That belief in clever negotiators and an almost disdain for ‘old school’ union tactics of pickets and flexing of industrial muscle was responsible for the trade union movement being at its lowest and weakest ebb when the economic crash happened, and completely unable to respond in a way of painting an alternative vision for members to the government’s policies of wage cuts, cuts to public services and austerity. Worse than not painting an alternative, the union leadership fulfilled a very useful (from the government’s perspective) role in aiding and abetting government policies. The two major demonstrations organised by the Irish Congress of Trade Unions under the banner of ‘There is a Better Way’ were more about opening the safety valve and allowing us all to let off some steam than actually organising workers behind an alternative platform or programme.
For workers in both the public and private sectors, union leaders became very much the facilitators of the imposition of austerity. In the public sector they busily and almost enthusiastically sold first the Croke Park Agreement and subsequently the Haddington Road Agreement – both of which slashed wages and gave away terms and conditions that had been hard fought for over the last number of decades. ‘Social partnership’ had supposedly collapsed but the mindset that had underpinned it still lived on.
Trade union density - especially in the private sector - has plummeted over the 28 years since the first ‘social partnership’ agreement, the Programme For National Recovery, was signed in 1987. Official OECD figures show that the percentage of the workforce who are members of trade unions has fallen from 46% in 1994 down to less than 30% in 2013 . There are, of course, many factors at play in terms of why the trade union movement has haemorrhaged members not just in Ireland but internationally. But it would be foolish to deny that the fact that Irish trade unions, through their involvement in social partnership, effectively hitching their fortunes to that of the government was a crucial factor.
Ironically while many unions remained affiliated to the Labour Party it was Fianna Fáil led governments for the most part with which unions entered ‘social partnership’ agreements. Successive governments managed to do through ‘talk’ what Thatcher’s government in Britain had done through ‘war’ – effectively defeat the trade union movement as a force for positive social change.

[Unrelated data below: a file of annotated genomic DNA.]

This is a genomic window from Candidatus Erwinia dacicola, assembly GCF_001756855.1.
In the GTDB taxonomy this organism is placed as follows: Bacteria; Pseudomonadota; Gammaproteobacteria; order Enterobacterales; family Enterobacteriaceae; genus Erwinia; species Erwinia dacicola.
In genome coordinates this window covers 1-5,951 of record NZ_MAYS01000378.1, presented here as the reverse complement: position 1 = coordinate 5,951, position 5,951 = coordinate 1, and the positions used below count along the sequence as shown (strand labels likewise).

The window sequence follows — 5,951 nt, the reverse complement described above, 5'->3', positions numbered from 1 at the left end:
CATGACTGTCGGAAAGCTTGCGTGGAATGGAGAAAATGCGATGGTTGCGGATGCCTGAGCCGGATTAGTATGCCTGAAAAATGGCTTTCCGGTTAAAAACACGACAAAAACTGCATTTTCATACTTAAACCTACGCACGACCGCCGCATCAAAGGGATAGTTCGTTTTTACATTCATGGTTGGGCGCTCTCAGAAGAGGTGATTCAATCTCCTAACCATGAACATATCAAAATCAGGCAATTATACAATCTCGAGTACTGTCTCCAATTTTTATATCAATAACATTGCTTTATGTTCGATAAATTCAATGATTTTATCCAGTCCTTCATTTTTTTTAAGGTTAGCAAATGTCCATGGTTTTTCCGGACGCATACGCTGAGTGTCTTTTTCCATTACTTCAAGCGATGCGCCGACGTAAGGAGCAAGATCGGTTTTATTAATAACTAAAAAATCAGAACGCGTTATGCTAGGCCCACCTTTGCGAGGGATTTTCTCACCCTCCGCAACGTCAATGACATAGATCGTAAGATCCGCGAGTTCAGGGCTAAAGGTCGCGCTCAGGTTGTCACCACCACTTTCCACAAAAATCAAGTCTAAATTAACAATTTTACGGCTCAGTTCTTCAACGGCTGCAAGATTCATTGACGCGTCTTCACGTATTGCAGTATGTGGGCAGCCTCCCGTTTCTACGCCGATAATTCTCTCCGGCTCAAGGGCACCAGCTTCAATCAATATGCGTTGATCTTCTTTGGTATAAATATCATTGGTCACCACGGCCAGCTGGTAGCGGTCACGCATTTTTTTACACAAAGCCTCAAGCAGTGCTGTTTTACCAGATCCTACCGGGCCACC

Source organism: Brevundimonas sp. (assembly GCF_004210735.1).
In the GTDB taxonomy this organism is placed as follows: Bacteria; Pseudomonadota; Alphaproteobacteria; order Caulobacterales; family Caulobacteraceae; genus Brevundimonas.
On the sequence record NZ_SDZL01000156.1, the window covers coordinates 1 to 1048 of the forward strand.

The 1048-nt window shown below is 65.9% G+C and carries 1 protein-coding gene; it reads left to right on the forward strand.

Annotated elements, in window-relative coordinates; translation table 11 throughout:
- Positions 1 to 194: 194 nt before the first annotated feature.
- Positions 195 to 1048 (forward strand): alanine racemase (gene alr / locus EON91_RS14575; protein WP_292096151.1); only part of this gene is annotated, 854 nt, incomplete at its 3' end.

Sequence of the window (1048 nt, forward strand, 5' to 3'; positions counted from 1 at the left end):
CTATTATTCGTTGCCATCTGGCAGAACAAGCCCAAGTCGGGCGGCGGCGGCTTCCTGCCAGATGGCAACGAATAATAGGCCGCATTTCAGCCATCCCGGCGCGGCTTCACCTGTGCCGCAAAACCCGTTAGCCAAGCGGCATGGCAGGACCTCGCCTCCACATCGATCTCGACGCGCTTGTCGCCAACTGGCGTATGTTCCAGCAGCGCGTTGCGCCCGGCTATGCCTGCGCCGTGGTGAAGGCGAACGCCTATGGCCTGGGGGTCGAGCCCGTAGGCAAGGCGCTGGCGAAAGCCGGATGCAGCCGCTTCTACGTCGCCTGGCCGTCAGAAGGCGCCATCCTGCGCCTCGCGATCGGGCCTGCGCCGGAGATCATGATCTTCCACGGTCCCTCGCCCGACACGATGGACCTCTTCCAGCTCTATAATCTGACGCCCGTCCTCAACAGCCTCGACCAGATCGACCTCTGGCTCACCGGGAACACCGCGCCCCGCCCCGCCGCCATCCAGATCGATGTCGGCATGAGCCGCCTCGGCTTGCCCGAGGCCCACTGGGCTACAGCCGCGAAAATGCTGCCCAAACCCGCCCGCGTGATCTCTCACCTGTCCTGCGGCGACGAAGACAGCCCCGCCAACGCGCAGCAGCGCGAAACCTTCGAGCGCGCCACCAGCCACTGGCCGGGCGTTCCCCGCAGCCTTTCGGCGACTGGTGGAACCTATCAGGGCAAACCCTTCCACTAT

Throughout the years of social partnership, the bigger unions such as SIPTU in particular have become bureaucratic nightmares. New structures mean that it is almost impossible for ordinary members to raise issues or to find a way to have democratic input into the formulation of union policy. These same structures mean that groups of workers in struggle, such as the Greyhound workers last year, often find that the resources of the union are used in the first instance to attempt to dissuade them from taking action. The union bureaucracy is positioned as an impediment to furthering struggle, and union structures are no longer used as a means by which workers in struggle can mobilise the support of fellow workers.
At the same time, within SIPTU as in other unions, a layer of union organisers beaver away at doing what union organisers should do – talking to workers, discussing their grievances, encouraging them to combine with their fellow workers to take on those grievances… but at the same time having to find their way around the bureaucratic minefield that the upper echelons of the union have become.
Many of these organisers are doing sterling work, and see a return to grassroots organising as being the key to re-vitalising our movement. It is from this same perspective and focus of organising workers and encouraging them to tackle their grievances that some of the more hopeful signs of union life have come in recent times. In early April, staff at one of the most anti-union employers in the state – Dunnes Stores – took strike action for a day in a dispute over union recognition and zero-hour contracts. The strike action came as part of a long and innovative and ongoing campaign using social media and other campaigning methods, “Decency For Dunnes Workers” .
As this article is written a week after the one-day strike by Dunnes’ workers, reports are emerging that some of those who participated in the strike have been summarily dismissed, others have had their shifts changed and/or their shift patterns altered. As a strongly anti-union company this reaction from the Dunnes’ management should have been anticipated. Yet the initial reaction from the workers’ union, Mandate, as enunciated by Assistant General Secretary Gerry Light, was “The only resolution I can see to this, other than further escalation of our industrial action, is when the government’s collective bargaining legislation goes live in July…That will give the workers more teeth and may make Dunnes sit up and take notice.” Echoes here of the stance taken by SIPTU’s leadership last year in the Greyhound dispute, a hope that government will come to our aid through legislation.